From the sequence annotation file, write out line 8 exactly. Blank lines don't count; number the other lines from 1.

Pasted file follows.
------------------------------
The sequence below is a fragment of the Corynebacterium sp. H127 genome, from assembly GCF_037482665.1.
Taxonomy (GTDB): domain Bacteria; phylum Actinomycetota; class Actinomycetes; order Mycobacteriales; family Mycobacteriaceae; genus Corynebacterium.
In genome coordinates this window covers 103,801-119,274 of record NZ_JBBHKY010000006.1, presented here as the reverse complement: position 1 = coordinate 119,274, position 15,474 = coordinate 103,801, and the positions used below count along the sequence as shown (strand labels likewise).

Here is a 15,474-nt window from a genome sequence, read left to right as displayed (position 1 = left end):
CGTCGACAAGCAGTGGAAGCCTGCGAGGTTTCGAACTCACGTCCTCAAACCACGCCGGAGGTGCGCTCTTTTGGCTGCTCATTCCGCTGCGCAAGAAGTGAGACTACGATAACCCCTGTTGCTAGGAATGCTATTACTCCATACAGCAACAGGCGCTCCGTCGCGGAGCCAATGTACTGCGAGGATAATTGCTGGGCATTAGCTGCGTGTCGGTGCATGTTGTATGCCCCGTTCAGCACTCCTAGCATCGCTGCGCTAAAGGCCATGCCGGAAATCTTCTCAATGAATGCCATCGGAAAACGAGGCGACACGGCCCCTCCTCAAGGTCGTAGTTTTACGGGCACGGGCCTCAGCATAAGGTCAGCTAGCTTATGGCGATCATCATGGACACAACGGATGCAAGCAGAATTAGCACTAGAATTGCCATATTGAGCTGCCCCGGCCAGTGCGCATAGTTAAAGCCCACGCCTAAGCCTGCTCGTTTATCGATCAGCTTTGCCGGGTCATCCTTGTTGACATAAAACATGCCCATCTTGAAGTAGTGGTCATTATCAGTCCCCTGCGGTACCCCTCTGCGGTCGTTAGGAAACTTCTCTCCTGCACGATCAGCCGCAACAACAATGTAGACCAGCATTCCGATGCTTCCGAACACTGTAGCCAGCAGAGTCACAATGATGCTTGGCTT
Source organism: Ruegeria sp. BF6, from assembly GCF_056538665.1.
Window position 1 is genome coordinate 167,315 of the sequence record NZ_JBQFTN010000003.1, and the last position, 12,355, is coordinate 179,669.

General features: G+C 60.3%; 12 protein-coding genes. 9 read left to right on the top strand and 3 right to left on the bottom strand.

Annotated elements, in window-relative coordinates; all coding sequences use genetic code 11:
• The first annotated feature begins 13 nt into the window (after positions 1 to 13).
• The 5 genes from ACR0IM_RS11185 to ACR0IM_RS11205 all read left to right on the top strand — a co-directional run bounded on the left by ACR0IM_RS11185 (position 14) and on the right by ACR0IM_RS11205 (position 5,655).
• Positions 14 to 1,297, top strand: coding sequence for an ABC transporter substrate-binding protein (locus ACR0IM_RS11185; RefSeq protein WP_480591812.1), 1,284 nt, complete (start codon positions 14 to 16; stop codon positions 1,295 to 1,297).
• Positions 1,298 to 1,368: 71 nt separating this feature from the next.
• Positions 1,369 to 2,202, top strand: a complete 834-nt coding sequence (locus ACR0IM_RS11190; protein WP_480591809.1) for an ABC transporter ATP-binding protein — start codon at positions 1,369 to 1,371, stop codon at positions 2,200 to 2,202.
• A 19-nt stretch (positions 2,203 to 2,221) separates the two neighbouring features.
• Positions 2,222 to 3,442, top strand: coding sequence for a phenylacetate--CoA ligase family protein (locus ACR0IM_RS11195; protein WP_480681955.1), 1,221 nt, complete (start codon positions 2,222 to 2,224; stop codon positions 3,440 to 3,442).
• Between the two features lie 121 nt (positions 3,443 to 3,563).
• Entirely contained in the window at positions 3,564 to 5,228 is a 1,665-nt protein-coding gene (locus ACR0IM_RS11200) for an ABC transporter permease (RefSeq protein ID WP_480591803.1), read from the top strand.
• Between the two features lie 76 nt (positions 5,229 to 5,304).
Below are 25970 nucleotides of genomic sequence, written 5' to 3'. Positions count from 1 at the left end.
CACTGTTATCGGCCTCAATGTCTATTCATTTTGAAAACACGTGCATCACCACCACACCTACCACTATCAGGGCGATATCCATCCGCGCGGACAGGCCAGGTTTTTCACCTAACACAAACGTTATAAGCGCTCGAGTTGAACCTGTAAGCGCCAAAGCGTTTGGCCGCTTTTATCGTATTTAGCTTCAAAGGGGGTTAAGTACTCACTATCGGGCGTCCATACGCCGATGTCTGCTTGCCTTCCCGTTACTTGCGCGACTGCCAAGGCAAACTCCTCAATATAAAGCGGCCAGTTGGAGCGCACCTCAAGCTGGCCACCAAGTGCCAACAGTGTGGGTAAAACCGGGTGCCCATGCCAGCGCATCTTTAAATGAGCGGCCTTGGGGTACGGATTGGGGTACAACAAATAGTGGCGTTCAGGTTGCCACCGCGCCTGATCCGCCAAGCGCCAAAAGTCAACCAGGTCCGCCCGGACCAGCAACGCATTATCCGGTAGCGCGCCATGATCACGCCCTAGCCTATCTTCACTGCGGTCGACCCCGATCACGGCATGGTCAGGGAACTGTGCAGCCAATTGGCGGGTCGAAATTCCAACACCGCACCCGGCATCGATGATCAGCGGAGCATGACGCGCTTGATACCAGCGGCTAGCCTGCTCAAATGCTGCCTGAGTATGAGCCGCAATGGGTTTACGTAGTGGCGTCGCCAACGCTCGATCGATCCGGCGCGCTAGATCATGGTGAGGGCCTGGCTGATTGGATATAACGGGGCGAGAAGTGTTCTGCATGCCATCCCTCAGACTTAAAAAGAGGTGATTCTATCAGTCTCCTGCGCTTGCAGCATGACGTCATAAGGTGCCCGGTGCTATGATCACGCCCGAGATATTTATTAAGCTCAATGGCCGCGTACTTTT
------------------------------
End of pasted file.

General features: G+C 60.3%; 12 protein-coding genes. 9 read left to right on the top strand and 3 right to left on the bottom strand.